Overall, this was a fantastic experience; we highly recommend that you go and see it, however… do not sit in the front row, as smoke billows from pipes into the room which goes straight onto your face and becomes quite irritating see, as it blocks out your view of the scene. However, apart from that, it’s a 10/10 performance!
By Jasmine De Trafford & Amber Dodd
This astonishing production Of Michael Morpurgo’s War Horse, adapted to theatre by Nick Stafford, will leave anybody stunned. This play will truly bring out all your emotions from joyful to broken hearted, as well as teaching you a vital message about the devastating actions in WWI. The well-chosen actors will positively make you believe you are at war. Even though throughout the play, war was going on, you can really see that true friendship can never be broken.
This heroic and tragic story is about a courageous boy, Albert Narracott, and his extraordinary horse, Joey. In the beginning, Albert’s father, Ted Narracott, buys Joey at an auction. Whilst at home, in Devon, Albert takes Joey under his wing: he trains him, looks after him and best of all, loves him. When the terrible war breaks out, Alberts father takes the opportunity to get money for the farm by selling Joey to the war…Suddenly, Joey finds himself all alone in some sticky situations. Will Joey ever see Albert again?
At first you notice the puppeteers (from Handspring Puppets Company) for the animals, but as the mood sets in, they vanish completely. Sion Daniel Young plays Albert perfectly, showing the emotions of a young boy in his situation. You can understand the actors by their faces – even when they are speaking French and German! The stage is incredible with its amazing, yet simple props; something that did especially stand out was a sheet of material at the top of the stage representing a piece of paper ripped out of a book by Albert.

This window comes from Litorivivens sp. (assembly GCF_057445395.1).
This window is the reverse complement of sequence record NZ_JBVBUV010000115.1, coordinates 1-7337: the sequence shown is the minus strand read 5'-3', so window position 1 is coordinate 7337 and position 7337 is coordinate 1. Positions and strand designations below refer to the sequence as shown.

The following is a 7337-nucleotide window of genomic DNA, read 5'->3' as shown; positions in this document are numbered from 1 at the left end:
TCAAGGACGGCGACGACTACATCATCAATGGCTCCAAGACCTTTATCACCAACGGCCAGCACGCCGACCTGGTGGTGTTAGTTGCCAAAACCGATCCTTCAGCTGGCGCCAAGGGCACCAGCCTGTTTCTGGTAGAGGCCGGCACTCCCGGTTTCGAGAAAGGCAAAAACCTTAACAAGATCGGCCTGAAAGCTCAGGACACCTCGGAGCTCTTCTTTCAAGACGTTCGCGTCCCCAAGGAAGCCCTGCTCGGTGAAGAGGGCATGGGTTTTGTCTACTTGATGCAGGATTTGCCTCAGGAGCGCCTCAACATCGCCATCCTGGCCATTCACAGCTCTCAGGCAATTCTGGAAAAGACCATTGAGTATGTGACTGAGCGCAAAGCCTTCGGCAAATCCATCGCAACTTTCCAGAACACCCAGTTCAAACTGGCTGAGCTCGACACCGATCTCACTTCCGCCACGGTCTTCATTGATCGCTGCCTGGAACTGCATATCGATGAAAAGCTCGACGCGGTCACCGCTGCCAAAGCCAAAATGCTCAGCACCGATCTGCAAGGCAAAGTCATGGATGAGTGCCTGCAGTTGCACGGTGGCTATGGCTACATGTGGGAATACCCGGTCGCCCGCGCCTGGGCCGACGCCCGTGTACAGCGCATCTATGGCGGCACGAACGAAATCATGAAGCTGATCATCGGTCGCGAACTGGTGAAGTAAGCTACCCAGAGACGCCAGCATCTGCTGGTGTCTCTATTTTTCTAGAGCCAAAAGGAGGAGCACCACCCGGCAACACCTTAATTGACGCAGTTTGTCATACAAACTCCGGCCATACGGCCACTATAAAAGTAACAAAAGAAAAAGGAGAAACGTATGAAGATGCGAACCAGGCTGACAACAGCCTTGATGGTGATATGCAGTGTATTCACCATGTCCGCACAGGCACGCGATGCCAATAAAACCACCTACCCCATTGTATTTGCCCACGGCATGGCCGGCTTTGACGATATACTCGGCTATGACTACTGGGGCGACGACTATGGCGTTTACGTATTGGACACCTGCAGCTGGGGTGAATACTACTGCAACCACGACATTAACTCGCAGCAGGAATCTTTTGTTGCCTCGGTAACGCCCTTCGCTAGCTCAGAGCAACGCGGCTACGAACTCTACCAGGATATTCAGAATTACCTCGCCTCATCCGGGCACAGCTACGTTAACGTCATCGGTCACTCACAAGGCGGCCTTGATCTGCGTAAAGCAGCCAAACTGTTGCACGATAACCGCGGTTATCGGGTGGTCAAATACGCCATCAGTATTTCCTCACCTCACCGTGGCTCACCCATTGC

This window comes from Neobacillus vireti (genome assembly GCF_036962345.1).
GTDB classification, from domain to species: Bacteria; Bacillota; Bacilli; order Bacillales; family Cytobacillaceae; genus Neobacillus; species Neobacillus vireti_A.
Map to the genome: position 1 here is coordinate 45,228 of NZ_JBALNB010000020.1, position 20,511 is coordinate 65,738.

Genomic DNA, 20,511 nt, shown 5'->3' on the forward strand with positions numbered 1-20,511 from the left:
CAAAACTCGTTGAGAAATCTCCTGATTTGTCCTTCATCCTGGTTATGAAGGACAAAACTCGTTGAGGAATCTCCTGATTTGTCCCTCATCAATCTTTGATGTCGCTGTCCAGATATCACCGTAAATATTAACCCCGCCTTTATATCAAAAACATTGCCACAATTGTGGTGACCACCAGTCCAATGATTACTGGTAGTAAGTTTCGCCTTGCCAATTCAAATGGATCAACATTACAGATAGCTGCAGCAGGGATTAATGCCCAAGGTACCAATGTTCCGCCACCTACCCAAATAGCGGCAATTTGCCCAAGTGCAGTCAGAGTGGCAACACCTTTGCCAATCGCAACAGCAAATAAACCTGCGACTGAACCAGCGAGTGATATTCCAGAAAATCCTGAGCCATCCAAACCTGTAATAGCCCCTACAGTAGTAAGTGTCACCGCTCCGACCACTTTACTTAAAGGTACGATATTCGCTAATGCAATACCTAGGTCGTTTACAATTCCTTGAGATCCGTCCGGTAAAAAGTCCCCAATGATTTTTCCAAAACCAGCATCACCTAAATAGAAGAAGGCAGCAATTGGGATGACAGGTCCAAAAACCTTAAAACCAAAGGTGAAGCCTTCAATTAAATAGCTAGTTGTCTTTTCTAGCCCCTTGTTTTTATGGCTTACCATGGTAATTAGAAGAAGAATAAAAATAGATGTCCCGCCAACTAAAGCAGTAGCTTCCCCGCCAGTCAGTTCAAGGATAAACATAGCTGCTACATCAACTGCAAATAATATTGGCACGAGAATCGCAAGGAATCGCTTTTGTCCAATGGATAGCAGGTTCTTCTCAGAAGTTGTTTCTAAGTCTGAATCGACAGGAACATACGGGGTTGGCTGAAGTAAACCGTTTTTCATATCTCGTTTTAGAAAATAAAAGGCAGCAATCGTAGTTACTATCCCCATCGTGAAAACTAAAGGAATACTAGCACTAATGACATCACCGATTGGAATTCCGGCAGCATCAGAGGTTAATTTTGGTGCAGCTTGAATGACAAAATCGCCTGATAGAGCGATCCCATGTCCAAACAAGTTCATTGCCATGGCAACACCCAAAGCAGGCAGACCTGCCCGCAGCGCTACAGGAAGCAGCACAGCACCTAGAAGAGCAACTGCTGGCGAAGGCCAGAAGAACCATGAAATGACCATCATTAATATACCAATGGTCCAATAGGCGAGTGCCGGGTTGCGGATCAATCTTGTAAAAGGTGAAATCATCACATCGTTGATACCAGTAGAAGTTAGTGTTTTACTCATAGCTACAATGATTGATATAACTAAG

Overall, it is a heart moving, inspiring production that is definitely worth a trip to The New London theatre. Finally, we would mark this 10/10 but we must give you the advice to bring tissues! If you live near Southampton this play will be shown in the Mayflower next year.
Yasmin Jones, 11, and Lola Cahill, 11
Have you ever wished you could see the most powerful play ever? Running wild with imagination, Michael Morpurgo’s War Horse is recommended to anyone and is guaranteed to move the heart. This mind-blowing performance is fraught with love, loss and shows never-ending friendship during the horrors of the First World War, where many men lost their lives.
This astonishing story is about a young boy, Albert Narracott (played by Sion Daniel Young), his Mother and Father – Rose Narracott and Ted Narracott (Josie Walker and Jamie Kenna). Living on a farm, Mr Narracott buys a foal. As he returns back home, his curious son Albert immediately sets eyes on the marvellous red-bay horse and they make a strong bond. As they grow up together, Albert names the foal Joey. Sadly, the first war breaks out and Alberts father takes the chance of selling Joey to the army. He is no longer an ordinary horse. He is a War Horse…